But after the last two times, there was a “financial event.”
There has been a lot of hand-wringing about junk bonds this week, that they have gotten clobbered, that losses have been taken, that this is a predictor of where stocks are headed, etc., etc., because after a steamy rally in junk-bond prices from the February 2016 low, there has now been a sell-off.
When bond prices fall, bond yields rise by definition. And the average yield of BB-rated junk bonds – the upper end of the junk-bond spectrum – did this:
No one likes to lose money, and junk bonds did lose money this week, an astounding event, after all the easy money that had been made since early February 2016. But how far have yields really spiked?
The chart below shows the same BofA Merrill Lynch US High Yield BB Effective Yield index, but it puts that “spike” into a three-year context:
For further context, the BB yield spiked – a true spike – to over 16% during the Financial Crisis, as bond prices crashed and as credit froze up. Currently, at 4.36%, the average BB yield is off record lows, but it’s still low, and junk bond prices are still enormously inflated, given the inherent credit risks, and have a lot further to fall before any hand-wringing is appropriate.
The low BB yield means that risky companies with a junk credit rating can still borrow money at near record low costs in a world awash in global liquidity that is trying to find a place to go. This shows that “financial conditions” are very easy.
The market has now four Fed rate hikes under its belt and the QE unwind has commenced. Another rake hike is likely in December. Tightening is under way. By “tightening” its monetary policy, the Fed attempts to tighten financial conditions in the markets. That’s its goal.
But that hasn’t happened yet. While short-term yields have responded to the rate hikes, longer-term yields are now lower than they’d been at the time of the rate hike in December 2016. Stocks have rocketed higher. Volatility indices are near record lows. And various yield spreads have narrowed sharply – for example, the difference between the 10-year Treasury yield and the 2-year Treasury yield is currently just 0.73 percentage points. In other words, raising money is easy and cheap.
And “financial stress” in the markets, as measured by the St. Louis Fed’s Financial Stress Index, has just hit a record low.
In the chart below, the red line (= zero) represents “normal financial market conditions.” Values below the red line indicate below-average financial market stress. Values above the red line indicate higher than average financial stress. The latest reading of the index dropped to -1.60, by a hair below the prior record low in 2014:
In other words, financial conditions have never been easier despite the current series of rate hikes, the Fed’s “balance-sheet normalization, and the hand-wringing about junk bonds this week.
The chart below shows the Financial Stress Index going back to 2014. In that time frame, all values are below zero. Financial stress in the markets was heading back to normal in late 2015 and early 2016, as a small sector of the total markets – energy junk-bonds – were getting crushed and as the S&P 500 index experienced a downdraft. But in early February 2016, everything turned around:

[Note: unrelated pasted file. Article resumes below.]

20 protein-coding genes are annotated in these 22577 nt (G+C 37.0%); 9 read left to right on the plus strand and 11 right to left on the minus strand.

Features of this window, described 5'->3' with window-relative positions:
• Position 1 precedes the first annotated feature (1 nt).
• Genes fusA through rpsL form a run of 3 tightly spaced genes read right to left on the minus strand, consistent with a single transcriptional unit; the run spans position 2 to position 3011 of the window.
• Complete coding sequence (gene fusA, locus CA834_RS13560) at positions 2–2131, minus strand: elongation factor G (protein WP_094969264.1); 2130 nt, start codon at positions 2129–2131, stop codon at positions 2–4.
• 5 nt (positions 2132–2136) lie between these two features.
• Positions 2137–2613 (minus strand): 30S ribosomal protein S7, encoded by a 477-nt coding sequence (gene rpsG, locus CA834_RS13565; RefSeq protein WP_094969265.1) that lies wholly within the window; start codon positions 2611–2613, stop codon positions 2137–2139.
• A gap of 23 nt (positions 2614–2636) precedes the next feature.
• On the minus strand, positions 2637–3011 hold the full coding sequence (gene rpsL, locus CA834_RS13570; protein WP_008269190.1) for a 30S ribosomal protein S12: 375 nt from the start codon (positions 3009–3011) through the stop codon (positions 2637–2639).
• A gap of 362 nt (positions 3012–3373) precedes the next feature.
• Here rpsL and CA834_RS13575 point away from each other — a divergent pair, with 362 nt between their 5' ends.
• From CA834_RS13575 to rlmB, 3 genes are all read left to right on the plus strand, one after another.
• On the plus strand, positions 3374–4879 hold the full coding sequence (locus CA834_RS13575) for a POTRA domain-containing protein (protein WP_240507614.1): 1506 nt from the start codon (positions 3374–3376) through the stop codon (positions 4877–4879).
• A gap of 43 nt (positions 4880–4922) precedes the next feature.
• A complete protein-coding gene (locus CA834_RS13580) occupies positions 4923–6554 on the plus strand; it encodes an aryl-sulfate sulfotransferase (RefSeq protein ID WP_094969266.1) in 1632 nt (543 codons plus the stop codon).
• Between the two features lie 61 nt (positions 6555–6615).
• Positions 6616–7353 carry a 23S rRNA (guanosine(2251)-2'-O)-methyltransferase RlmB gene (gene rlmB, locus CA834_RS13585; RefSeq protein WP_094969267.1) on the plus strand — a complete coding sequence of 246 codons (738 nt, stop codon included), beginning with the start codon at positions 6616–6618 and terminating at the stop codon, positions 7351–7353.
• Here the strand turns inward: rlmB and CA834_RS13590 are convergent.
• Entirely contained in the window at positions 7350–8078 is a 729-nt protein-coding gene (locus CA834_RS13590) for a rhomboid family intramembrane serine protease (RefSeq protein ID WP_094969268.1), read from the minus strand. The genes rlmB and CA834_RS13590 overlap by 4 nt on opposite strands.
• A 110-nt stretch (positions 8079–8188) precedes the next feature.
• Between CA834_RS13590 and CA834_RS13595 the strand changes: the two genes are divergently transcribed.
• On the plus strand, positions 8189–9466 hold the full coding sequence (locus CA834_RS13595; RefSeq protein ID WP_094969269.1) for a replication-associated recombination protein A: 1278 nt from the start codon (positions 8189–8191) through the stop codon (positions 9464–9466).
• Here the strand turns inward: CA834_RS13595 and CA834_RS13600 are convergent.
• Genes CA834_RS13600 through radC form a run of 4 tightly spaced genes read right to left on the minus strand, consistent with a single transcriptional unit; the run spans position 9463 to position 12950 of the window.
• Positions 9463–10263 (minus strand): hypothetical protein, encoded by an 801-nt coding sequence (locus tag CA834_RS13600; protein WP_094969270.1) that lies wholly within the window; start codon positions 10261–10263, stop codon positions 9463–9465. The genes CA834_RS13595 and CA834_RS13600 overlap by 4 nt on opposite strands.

While the index is not a predictor of anything, it is an excellent thermometer of financial conditions in the markets overall as each of the 18 components “captures some aspect of financial stress,” the St. Louis Fed explains. These are the components:
Seven interest rates:
- Effective federal funds rate (the Fed’s target)
- 2-year Treasury yield
- 10-year Treasury yield
- 30-year Treasury yield
- Baa-rated (investment grade) corporate bond yield
- Merrill Lynch High-Yield Corporate Master II Index (junk bond yield)
- Merrill Lynch Asset-Backed Master BBB-rated yield (low end of investment grade)
Six Yield Spreads:
- Yield curve: 10-year Treasury yield minus 3-month Treasury
- Corporate Baa-rated bond minus 10-year Treasury (corporate credit risk spread)
- Merrill Lynch High-Yield Corporate Master II Index minus 10-year Treasury (high-yield credit risk spread)
- 3-month London Interbank Offering Rate–Overnight Index Swap spread (3-month LIBOR-OIS spread)
- 3-month Treasury-Eurodollar spread (TED spread)
- 3-month commercial paper minus 3-month Treasury bill (commercial paper spread (3-month))
Five other indicators:
- P. Morgan Emerging Markets Bond Index Plus
- Chicago Board Options Exchange Market Volatility Index (VIX)
- Merrill Lynch Bond Market Volatility Index (1-month)
- 10-year nominal Treasury yield minus 10-year Treasury Inflation Protected Security yield (breakeven inflation rate (10-year)
- S&P 500 Financials Index
So markets, as tracked by these 18 indices, have blown off the Fed’s tightening measures. But that too is normal. There is usually a fairly long lag between when the Fed begins tightening and when markets react.
It happened the last two times.
The Fed started hiking rates in June 1999, from 4.75% to 6.5% by May 2000. Stocks surged until March 2000. It took 9 months before financial markets reacted. And they reacted with a financial event – the dotcom crash.
The Fed started hiking rates in January 2004, from 1% to 5.25% by July 2006. Throughout, stocks surged and the housing market ballooned. It took nearly four years before this tightening phase too became a financial event.
Eventually markets react. But not yet. Not today.
New York Fed President Dudley is quitting. If Yellen decides to leave in February, there will be five vacancies to fill on the policy-setting FOMC. Read… The New Fed Could Be Off the Charts